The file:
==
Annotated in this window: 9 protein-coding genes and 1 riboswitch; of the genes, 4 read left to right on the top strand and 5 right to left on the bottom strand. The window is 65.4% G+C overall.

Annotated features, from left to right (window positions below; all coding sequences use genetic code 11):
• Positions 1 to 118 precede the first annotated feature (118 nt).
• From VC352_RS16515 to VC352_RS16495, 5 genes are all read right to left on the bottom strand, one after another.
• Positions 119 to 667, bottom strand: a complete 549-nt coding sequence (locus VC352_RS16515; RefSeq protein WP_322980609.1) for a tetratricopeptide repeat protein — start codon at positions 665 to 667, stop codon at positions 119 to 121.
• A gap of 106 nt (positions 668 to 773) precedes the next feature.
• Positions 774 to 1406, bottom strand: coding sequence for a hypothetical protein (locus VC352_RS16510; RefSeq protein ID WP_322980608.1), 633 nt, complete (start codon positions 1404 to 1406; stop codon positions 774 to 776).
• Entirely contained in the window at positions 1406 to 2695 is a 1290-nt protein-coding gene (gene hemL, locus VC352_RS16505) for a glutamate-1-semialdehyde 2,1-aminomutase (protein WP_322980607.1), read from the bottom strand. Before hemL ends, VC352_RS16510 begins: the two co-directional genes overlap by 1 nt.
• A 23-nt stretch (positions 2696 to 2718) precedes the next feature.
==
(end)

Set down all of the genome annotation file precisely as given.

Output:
Annotated in this window: 9 protein-coding genes and 1 riboswitch; of the genes, 4 read left to right on the top strand and 5 right to left on the bottom strand. The window is 65.4% G+C overall.

Annotated features, from left to right (window positions below; all coding sequences use genetic code 11):
• Positions 1 to 118 precede the first annotated feature (118 nt).
• From VC352_RS16515 to VC352_RS16495, 5 genes are all read right to left on the bottom strand, one after another.
• Positions 119 to 667, bottom strand: a complete 549-nt coding sequence (locus VC352_RS16515; RefSeq protein WP_322980609.1) for a tetratricopeptide repeat protein — start codon at positions 665 to 667, stop codon at positions 119 to 121.
• A gap of 106 nt (positions 668 to 773) precedes the next feature.
• Positions 774 to 1406, bottom strand: coding sequence for a hypothetical protein (locus VC352_RS16510; RefSeq protein ID WP_322980608.1), 633 nt, complete (start codon positions 1404 to 1406; stop codon positions 774 to 776).
• Entirely contained in the window at positions 1406 to 2695 is a 1290-nt protein-coding gene (gene hemL, locus VC352_RS16505) for a glutamate-1-semialdehyde 2,1-aminomutase (protein WP_322980607.1), read from the bottom strand. Before hemL ends, VC352_RS16510 begins: the two co-directional genes overlap by 1 nt.
• A 23-nt stretch (positions 2696 to 2718) precedes the next feature.